A Good Question for Parents of Troubled Teens or Adults to Ask

Can You Carry My Suitcase?

Parents who suffer over the destructive behaviors and choices of their teen to adult children long to find someone who can walk the lonely path with them. Alcohol, drugs, self-injury, eating disorders, mental illness, Same-Sex Attraction (SSA), gambling and video game addictions, incarceration, pornography . . . the list of troubles we might encounter is long. Saying them out loud to someone is incredulous. We shudder in shame. And so we hide.

We know. We’ve walked that path and feeling alone only made it worse.

Your pain is deep. You long for someone to share it with. If I don’t get this out, I think I’ll explode, may be your ongoing thought. But to whom do you entrust these intimate family details? Who will listen well, suspend judgement, and keep a confidence?

Try asking yourself, “Can they carry my suitcase?” What in the world does that mean?

This question comes from a story about a father of two daughters:

One day he gave the older daughter the sex talk. The younger daughter overheard faint parts and became curious. After her sister left, she went to her father, “When will you give me this talk?” But he brushed her off, changing the subject.

After several days, the father and younger daughter went on a train ride to visit family. The father put their two large suitcases in the overhead compartment. When they reached their destination, there hadn’t been much conversation between them. The father asked her, “Will you please reach up and get our suitcases down?”

“Daddy, I can’t! They’re too heavy. They might fall on me and hurt me!” The father picked her up and lovingly placed her on his lap. He spoke with deep affection and gentleness. “You’re right, my child. I love you very much and I’d never ask you to carry something too heavy, that could hurt you. For this reason, I need you to trust me. I’ll have the talk about sex with you when I think you’re old enough and strong enough to handle it.”

What does this story have to do with hurting parents?

As the issues with our daughter became more serious, we had no idea who we could to talk to. No one we knew was going through anything similar. Most of our co-workers had younger children or none at all. They could listen with empathy, but couldn’t understand.

Other friends had older teens with no problems at all. With pride they’d brag about their marvelous kids and the universities they were selecting. We, by contrast, were selecting a rehab. What a conversation stopper! They listened and cared, but they couldn’t understand or respond in a way that was helpful.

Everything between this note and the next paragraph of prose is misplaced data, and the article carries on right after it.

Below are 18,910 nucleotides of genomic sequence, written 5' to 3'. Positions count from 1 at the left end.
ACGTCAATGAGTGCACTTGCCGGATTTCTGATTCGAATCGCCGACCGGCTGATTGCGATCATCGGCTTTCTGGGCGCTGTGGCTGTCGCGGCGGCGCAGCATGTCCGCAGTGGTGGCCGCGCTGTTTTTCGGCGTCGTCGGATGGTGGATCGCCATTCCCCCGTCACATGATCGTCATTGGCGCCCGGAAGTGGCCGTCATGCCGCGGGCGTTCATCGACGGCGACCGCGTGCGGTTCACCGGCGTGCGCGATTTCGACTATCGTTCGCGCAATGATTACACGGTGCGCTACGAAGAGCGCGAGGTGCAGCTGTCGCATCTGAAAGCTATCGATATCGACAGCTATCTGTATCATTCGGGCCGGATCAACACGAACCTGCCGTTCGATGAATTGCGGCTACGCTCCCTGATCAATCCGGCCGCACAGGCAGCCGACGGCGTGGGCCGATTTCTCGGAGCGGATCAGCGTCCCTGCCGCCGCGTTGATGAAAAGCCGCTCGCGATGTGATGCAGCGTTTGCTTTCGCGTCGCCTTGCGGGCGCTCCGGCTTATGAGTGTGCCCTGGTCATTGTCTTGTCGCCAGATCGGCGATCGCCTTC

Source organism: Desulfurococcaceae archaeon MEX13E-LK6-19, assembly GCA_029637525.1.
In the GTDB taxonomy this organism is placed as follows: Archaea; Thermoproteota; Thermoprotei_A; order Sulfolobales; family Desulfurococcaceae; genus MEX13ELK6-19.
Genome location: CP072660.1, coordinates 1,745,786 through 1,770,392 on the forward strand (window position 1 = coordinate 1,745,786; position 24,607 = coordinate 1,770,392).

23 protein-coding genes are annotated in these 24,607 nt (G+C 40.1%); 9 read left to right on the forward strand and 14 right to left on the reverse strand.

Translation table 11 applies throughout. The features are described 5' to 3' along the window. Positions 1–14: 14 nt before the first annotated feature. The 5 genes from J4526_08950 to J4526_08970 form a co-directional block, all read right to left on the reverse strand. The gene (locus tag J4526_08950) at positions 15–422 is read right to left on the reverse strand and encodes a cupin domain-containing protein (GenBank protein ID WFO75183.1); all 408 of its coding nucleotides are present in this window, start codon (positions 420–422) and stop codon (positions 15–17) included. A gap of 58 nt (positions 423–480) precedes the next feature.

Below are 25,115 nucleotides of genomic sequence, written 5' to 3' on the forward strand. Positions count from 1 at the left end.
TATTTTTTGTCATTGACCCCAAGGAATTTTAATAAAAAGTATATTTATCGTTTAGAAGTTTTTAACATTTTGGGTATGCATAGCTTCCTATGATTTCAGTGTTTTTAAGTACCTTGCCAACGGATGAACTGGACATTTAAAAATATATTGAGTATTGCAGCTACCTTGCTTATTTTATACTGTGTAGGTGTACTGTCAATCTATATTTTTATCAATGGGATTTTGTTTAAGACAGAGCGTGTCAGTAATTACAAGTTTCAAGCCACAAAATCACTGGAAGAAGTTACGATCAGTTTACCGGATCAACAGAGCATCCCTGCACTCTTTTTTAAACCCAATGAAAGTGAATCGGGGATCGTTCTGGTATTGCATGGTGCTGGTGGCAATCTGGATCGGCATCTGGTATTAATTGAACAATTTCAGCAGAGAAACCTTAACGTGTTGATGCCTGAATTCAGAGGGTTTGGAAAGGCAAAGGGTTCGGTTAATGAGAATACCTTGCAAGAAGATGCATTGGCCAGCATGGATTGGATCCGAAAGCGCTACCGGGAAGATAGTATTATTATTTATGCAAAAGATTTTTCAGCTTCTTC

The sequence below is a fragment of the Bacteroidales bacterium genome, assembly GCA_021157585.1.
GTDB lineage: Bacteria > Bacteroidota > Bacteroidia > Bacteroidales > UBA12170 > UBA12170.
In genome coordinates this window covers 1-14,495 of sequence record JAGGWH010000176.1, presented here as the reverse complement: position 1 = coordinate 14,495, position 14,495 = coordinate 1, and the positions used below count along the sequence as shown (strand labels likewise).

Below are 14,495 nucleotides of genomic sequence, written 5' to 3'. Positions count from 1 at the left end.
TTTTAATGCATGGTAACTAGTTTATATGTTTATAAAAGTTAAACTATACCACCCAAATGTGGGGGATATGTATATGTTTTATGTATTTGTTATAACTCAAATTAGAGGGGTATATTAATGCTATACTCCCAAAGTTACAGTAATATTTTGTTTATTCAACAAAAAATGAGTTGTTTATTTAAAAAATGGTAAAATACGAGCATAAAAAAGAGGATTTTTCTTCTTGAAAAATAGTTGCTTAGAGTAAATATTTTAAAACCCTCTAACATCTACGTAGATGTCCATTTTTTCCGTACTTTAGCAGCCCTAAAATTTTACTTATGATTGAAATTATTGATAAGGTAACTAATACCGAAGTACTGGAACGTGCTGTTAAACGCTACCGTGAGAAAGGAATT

Sadly, some pulled away and rejected us. Did we have a contagious disease they were afraid of catching? Did they secretly blame us for our daughter’s behavior problems? Maybe.

We understood, from a parent’s standpoint, why they didn’t want their kids hanging out with our daughter, particularly with the behaviors she was exhibiting. Yet, that didn’t explain why they pulled away from us. For whatever reasons, now we understand that they weren’t able to carry the suitcase of our burdens. They were too heavy. It wasn’t their fault. They weren’t trying to be cruel. Our pain was simply beyond their capacity.

Their reaction intensified our pain, leaving us deeply wounded. Have you experienced this, too?

It’s taken a long time, but today we can say that’s okay. We’ve forgiven them.

Dear parent, when we learn to ask ourselves the suitcase question, it can help us decide who we can talk to about our heavy issues. It can give us a perspective we hadn’t considered before and temper some of our anger from past hurts.

Asking yourself the question isn’t a flawless solution, but it can help.

“Can ________ carry my suitcase or is it too heavy for them?”

Here are 4 tips to consider:

  1. Be cautious with parents of younger or “perfect” children.
  2. Start small. Invite the person to coffee and share only a little while watching for red flags. Do they preach, look shocked, give pat answers, make you feel uncomfortable or judged? If yes, then don’t share any more.
  3. Look for people who have suffered great trials (illness, divorce or loss of any kind) and held on to their faith. They tend to be better listeners; more accepting and compassionate.
  4. Go to a support group. You’ll meet others there who are going through something similar. If you need help finding one or would like help starting one, please contact us.

These tips can help protect you from expressing your pain to someone who isn’t able to carry it. You can spare yourself from being hurt or rejected, and them from a burden they aren’t prepared for or able to handle.

Lord, show me how to discern if someone can carry my suitcase or not. Help me forgive those who can’t, who’ve hurt me in the past. They simply weren’t able to bear my burden. Please bring people into my life who can. What a gift they will be, like a healing tree.
In Jesus’ name. Amen.

This Bible verse summarizes today’s topic:

“Dear brothers, take note of this: Everyone should be quick to listen, slow to speak  and slow to become angry ” (James 1:19).

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